35mm lens be as good as it sounds? Let’s take a closer look.ikon is widely respected for making outstanding lenses, but in recent years Nikon has emphasized far more on zoom lens development than prime lenses. That’s why many people were surprised when Nikon introduced their latest lens, the Nikkor AF-S DX 35mm f/1.8G prime lens. This high performance, low cost lens was developed specifically for the many Nikon D40, D40X, and D60 users who were in need of a fast prime lens at an affordable price tag. Can the latest Nikon
Nikon’s announcement of a 35mm f/1.8 prime lens with auto-focus compatible with the D40, D40X, and D60 was a surprise for the photography world. The AF-S DX Nikkor 35mm f/1.8G is an entirely new design for Nikon-mount DSLRs with APS-C sized sensors. This lens was developed particularly to address the lack of fast, cheap primes for users of the D40, D40X, and D60 DSLRs.
The removal of the in-body focusing motor is what makes the Nikon F mount on the D40, D40X, and D60 different from all other Nikon DSLRs. All “AF-S” lenses are equipped with an exclusive in-lens the Nikon Silent Wave Motor (SWM), which shows that the entry-level D40, D40X, and D60 bodies can only autofocus with AF-S lenses.
The Nikon 35mm is a fast-aperture prime, developed to provide DX-format Nikon owners the classic normal angle of view of a 50mm lens on Nikon FX-format DSLRs or 35mm film cameras. That is to say, back in the days of 35mm film cameras many manufacturers added a 50mm lenses as the “kit lens” with your new camera because 50mm was treated as the “normal” focal length (similar to what the human eye perceives). Today, most DSLRs come with an inexpensive zoom lens as a “kit lens” but many photographers still desire for a “normal” prime lens with a fast aperture. That’s exactly where the new AF-S Nikkor 35mm f/1.8G makes entry.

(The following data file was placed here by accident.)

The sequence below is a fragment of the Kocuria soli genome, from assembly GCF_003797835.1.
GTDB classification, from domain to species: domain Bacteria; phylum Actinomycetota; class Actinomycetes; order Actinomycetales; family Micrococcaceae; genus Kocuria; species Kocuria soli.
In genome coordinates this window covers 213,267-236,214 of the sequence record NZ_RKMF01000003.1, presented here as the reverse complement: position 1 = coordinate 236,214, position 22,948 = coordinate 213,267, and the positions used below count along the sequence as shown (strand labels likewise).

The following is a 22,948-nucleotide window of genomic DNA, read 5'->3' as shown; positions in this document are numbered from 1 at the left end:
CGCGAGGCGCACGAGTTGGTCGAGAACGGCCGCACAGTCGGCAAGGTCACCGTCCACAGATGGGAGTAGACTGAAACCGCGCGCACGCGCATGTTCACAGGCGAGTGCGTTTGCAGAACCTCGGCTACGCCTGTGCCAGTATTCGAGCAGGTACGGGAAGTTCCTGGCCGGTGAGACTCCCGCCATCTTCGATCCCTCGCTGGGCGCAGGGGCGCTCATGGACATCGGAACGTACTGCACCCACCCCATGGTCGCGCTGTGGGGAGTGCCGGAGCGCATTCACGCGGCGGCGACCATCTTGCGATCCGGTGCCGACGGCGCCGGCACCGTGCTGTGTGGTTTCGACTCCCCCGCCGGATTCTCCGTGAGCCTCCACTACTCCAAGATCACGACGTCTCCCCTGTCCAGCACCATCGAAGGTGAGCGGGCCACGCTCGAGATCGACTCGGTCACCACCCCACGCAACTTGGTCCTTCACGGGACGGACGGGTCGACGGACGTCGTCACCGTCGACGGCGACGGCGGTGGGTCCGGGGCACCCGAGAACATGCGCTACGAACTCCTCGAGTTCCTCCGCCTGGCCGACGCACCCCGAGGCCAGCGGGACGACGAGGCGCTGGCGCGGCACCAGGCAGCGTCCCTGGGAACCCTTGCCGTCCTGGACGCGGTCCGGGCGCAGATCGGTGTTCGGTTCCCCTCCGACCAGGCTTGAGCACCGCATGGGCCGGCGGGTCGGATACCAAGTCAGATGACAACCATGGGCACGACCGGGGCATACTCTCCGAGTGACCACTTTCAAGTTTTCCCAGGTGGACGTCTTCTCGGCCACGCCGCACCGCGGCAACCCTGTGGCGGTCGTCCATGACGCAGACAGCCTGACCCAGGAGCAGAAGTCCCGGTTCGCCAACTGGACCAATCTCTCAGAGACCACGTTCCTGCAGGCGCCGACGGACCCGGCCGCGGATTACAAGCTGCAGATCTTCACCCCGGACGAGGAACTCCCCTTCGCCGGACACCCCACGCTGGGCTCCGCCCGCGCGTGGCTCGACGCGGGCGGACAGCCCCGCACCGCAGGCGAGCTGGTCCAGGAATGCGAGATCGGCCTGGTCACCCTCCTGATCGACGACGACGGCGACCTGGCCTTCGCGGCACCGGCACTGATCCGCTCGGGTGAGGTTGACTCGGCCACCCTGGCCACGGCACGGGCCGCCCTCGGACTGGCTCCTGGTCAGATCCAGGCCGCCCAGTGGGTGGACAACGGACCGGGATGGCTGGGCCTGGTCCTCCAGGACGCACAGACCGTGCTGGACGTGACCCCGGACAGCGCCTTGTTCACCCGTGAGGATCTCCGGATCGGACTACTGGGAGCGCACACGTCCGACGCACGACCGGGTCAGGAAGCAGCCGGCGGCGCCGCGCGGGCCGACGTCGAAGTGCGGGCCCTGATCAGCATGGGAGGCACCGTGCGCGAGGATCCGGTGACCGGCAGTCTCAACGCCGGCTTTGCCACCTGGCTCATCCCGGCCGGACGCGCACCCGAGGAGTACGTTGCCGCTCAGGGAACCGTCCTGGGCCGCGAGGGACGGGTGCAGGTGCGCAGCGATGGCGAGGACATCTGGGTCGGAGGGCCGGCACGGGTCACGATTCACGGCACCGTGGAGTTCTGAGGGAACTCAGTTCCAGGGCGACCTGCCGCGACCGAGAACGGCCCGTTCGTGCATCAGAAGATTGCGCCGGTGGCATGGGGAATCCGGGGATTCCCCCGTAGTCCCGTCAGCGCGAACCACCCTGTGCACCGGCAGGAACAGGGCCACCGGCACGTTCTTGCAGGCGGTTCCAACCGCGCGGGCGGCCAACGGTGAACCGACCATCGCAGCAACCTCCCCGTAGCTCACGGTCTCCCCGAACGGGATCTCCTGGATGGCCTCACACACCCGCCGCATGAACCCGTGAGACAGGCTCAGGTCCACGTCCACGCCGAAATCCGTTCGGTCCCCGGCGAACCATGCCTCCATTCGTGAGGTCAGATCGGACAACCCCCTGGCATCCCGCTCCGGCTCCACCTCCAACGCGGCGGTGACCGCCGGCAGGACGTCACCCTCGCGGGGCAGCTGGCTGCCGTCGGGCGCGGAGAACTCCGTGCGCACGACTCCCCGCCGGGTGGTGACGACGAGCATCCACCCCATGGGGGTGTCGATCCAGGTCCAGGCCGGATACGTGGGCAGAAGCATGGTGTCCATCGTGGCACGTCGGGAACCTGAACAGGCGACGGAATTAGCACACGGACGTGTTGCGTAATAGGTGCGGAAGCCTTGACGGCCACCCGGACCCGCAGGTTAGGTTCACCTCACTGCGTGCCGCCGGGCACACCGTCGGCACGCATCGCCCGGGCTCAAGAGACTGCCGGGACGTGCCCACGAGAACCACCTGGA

The build quality of this compact lens is solid overall (much better than most of the lenses in the $199 price tag) and occupies less space in your camera bag than the standard 18-55mm kit lens that introduced with the D40, D40X, and D60. The included lens hood helps shade the front lens element and reduce flare, but given the 1.5x crop factor for DX bodies and lenses, the hood might have been twice as deep (and twice as capable of preventing flare) without damaging the image quality.
Markings such as a distance scale in both meters and feet or basic depth of field scale are completely absent from this lens. One feature that’s worth noticing is that the new 35mm lens offers fully automatic diaphragm control: you won’t be able to manually select the aperture by turning the diaphragm collar on the lens because diaphragm collar is missing.